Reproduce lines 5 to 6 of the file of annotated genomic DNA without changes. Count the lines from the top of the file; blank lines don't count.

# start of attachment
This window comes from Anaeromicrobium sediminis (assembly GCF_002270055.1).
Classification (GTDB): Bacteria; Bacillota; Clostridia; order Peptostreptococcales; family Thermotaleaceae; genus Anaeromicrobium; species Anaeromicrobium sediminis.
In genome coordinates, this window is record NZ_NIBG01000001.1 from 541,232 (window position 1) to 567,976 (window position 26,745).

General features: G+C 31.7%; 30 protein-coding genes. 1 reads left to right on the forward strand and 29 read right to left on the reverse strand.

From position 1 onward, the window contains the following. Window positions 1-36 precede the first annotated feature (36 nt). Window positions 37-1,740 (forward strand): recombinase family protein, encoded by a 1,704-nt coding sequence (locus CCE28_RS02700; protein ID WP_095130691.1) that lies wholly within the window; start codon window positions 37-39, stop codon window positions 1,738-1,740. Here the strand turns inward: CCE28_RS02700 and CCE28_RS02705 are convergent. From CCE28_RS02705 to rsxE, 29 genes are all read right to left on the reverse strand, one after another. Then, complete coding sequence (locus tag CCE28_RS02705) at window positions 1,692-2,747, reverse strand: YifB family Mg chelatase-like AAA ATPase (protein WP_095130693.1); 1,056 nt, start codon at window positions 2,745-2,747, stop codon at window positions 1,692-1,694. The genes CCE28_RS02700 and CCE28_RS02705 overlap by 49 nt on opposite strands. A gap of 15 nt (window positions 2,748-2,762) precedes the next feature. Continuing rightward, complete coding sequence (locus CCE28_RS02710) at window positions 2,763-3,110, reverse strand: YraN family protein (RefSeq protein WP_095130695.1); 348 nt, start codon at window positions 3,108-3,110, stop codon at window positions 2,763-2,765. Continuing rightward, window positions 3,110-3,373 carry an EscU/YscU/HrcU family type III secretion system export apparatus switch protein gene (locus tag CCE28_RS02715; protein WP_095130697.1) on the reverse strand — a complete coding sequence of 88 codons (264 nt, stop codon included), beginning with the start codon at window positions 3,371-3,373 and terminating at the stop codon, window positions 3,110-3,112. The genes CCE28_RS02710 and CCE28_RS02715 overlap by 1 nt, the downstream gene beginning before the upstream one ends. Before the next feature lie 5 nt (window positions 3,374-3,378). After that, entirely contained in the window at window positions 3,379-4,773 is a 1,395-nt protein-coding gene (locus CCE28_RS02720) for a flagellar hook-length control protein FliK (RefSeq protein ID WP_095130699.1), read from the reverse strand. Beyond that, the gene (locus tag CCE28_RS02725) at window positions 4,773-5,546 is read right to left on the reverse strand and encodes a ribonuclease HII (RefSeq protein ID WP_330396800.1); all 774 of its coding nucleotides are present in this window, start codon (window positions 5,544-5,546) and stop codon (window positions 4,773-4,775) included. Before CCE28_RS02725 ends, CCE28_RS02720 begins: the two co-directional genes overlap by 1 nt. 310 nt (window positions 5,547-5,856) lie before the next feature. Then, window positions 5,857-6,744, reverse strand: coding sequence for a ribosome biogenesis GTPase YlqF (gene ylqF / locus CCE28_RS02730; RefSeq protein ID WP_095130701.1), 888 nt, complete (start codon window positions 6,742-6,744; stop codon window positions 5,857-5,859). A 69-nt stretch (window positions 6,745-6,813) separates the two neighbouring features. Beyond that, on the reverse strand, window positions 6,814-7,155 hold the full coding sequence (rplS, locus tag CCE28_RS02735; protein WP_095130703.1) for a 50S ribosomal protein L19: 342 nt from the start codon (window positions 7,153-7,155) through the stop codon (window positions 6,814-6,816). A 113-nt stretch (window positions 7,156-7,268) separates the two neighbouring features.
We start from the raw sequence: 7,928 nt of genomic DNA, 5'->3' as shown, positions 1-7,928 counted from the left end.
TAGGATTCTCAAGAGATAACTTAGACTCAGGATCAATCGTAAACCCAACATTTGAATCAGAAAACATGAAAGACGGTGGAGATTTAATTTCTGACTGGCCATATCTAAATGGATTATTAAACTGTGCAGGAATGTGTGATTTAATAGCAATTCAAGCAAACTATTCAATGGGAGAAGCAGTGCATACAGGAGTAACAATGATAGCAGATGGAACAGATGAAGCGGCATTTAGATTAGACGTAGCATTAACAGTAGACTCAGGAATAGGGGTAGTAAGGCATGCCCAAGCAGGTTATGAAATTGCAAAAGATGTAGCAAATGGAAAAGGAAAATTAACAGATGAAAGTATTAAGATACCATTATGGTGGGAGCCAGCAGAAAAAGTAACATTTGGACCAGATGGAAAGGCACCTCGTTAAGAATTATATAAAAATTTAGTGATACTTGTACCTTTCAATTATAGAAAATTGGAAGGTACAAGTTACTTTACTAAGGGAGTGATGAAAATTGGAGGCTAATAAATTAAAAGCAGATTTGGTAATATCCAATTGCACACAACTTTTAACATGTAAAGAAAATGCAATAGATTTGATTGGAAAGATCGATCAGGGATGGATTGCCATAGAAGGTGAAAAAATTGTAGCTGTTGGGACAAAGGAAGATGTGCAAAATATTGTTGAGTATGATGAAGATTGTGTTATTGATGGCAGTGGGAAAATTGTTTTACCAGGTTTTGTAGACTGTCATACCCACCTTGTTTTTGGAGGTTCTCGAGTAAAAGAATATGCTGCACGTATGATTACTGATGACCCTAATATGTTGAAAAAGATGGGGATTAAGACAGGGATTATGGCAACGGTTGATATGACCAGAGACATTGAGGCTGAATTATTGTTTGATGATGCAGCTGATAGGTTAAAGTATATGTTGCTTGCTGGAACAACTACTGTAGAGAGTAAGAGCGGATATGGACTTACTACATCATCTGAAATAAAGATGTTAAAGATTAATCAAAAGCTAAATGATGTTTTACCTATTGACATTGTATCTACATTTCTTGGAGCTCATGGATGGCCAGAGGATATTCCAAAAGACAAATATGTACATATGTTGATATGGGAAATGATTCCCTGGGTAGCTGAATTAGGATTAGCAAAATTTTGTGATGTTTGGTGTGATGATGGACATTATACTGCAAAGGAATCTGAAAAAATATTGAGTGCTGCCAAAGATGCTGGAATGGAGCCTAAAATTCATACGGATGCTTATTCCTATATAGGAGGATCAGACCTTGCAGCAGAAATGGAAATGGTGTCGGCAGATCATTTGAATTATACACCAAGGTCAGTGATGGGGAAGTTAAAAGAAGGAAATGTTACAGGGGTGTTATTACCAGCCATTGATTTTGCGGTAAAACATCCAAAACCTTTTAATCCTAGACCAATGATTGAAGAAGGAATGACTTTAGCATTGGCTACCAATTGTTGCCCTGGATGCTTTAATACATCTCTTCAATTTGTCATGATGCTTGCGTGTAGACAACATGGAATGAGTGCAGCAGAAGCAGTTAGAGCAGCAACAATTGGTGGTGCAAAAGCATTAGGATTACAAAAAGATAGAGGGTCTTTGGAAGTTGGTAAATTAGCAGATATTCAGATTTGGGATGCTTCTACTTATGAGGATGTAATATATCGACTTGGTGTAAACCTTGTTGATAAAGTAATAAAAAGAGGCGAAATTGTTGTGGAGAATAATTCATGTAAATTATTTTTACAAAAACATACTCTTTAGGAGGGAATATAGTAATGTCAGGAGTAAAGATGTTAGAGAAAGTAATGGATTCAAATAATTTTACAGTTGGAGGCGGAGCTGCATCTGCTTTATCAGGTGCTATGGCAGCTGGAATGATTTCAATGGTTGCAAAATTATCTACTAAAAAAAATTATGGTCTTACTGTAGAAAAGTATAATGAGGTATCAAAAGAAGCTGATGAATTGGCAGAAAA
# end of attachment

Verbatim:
From position 1 onward, the window contains the following. Window positions 1-36 precede the first annotated feature (36 nt). Window positions 37-1,740 (forward strand): recombinase family protein, encoded by a 1,704-nt coding sequence (locus CCE28_RS02700; protein ID WP_095130691.1) that lies wholly within the window; start codon window positions 37-39, stop codon window positions 1,738-1,740. Here the strand turns inward: CCE28_RS02700 and CCE28_RS02705 are convergent. From CCE28_RS02705 to rsxE, 29 genes are all read right to left on the reverse strand, one after another. Then, complete coding sequence (locus tag CCE28_RS02705) at window positions 1,692-2,747, reverse strand: YifB family Mg chelatase-like AAA ATPase (protein WP_095130693.1); 1,056 nt, start codon at window positions 2,745-2,747, stop codon at window positions 1,692-1,694. The genes CCE28_RS02700 and CCE28_RS02705 overlap by 49 nt on opposite strands. A gap of 15 nt (window positions 2,748-2,762) precedes the next feature. Continuing rightward, complete coding sequence (locus CCE28_RS02710) at window positions 2,763-3,110, reverse strand: YraN family protein (RefSeq protein WP_095130695.1); 348 nt, start codon at window positions 3,108-3,110, stop codon at window positions 2,763-2,765. Continuing rightward, window positions 3,110-3,373 carry an EscU/YscU/HrcU family type III secretion system export apparatus switch protein gene (locus tag CCE28_RS02715; protein WP_095130697.1) on the reverse strand — a complete coding sequence of 88 codons (264 nt, stop codon included), beginning with the start codon at window positions 3,371-3,373 and terminating at the stop codon, window positions 3,110-3,112. The genes CCE28_RS02710 and CCE28_RS02715 overlap by 1 nt, the downstream gene beginning before the upstream one ends. Before the next feature lie 5 nt (window positions 3,374-3,378). After that, entirely contained in the window at window positions 3,379-4,773 is a 1,395-nt protein-coding gene (locus CCE28_RS02720) for a flagellar hook-length control protein FliK (RefSeq protein ID WP_095130699.1), read from the reverse strand. Beyond that, the gene (locus tag CCE28_RS02725) at window positions 4,773-5,546 is read right to left on the reverse strand and encodes a ribonuclease HII (RefSeq protein ID WP_330396800.1); all 774 of its coding nucleotides are present in this window, start codon (window positions 5,544-5,546) and stop codon (window positions 4,773-4,775) included. Before CCE28_RS02725 ends, CCE28_RS02720 begins: the two co-directional genes overlap by 1 nt. 310 nt (window positions 5,547-5,856) lie before the next feature. Then, window positions 5,857-6,744, reverse strand: coding sequence for a ribosome biogenesis GTPase YlqF (gene ylqF / locus CCE28_RS02730; RefSeq protein ID WP_095130701.1), 888 nt, complete (start codon window positions 6,742-6,744; stop codon window positions 5,857-5,859). A 69-nt stretch (window positions 6,745-6,813) separates the two neighbouring features. Beyond that, on the reverse strand, window positions 6,814-7,155 hold the full coding sequence (rplS, locus tag CCE28_RS02735; protein WP_095130703.1) for a 50S ribosomal protein L19: 342 nt from the start codon (window positions 7,153-7,155) through the stop codon (window positions 6,814-6,816). A 113-nt stretch (window positions 7,156-7,268) separates the two neighbouring features.
We start from the raw sequence: 7,928 nt of genomic DNA, 5'->3' as shown, positions 1-7,928 counted from the left end.